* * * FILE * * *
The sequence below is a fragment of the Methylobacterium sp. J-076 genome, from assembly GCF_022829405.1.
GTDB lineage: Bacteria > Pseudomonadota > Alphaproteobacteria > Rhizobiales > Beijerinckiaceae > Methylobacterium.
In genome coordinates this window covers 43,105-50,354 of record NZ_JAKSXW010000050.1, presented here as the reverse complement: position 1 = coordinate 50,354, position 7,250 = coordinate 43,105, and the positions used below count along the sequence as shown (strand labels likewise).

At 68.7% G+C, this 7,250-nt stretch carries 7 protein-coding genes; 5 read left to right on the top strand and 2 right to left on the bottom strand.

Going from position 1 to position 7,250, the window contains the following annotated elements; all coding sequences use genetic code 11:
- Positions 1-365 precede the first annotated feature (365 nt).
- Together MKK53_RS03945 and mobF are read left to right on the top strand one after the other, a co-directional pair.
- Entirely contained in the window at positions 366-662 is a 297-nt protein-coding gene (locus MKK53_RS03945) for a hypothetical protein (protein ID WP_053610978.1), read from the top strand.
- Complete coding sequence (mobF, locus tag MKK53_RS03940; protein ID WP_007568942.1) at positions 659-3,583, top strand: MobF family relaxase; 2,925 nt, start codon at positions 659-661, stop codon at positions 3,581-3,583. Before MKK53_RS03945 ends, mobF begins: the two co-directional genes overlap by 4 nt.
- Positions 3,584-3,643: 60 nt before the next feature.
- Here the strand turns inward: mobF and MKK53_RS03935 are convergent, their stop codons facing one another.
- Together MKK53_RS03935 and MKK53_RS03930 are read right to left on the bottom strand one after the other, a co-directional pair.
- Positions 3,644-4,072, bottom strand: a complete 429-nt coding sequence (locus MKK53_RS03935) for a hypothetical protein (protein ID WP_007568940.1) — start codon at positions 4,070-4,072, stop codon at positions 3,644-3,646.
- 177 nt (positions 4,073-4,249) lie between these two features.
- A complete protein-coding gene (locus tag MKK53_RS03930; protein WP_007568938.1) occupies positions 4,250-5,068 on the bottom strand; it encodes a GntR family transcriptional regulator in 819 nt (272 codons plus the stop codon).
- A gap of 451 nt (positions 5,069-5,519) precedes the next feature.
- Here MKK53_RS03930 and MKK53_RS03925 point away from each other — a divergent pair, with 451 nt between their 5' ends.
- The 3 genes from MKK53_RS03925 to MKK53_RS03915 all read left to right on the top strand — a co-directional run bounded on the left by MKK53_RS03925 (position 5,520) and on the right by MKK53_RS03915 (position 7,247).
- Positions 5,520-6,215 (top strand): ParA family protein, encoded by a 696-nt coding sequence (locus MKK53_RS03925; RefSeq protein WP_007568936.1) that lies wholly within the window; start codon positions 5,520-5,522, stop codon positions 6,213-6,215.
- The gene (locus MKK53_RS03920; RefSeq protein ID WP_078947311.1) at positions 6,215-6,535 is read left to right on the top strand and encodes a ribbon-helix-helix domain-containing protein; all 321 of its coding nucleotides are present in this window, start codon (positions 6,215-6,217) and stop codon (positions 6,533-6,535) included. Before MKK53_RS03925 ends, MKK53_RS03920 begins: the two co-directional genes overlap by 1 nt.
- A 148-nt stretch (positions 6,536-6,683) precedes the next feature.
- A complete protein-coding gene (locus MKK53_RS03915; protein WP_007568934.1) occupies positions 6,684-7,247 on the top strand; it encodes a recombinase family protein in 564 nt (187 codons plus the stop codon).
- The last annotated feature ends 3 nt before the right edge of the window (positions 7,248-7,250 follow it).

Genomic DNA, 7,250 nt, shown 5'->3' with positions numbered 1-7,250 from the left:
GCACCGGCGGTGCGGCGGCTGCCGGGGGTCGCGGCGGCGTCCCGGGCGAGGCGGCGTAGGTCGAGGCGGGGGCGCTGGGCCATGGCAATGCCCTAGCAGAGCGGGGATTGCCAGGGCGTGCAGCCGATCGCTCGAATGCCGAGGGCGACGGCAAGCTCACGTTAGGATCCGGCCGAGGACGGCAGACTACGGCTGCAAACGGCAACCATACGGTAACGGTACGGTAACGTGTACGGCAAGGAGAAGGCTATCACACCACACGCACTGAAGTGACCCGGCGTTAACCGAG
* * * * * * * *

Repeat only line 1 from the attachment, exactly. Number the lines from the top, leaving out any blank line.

The sequence below is a fragment of the Methylobacterium sp. J-076 genome, from assembly GCF_022829405.1.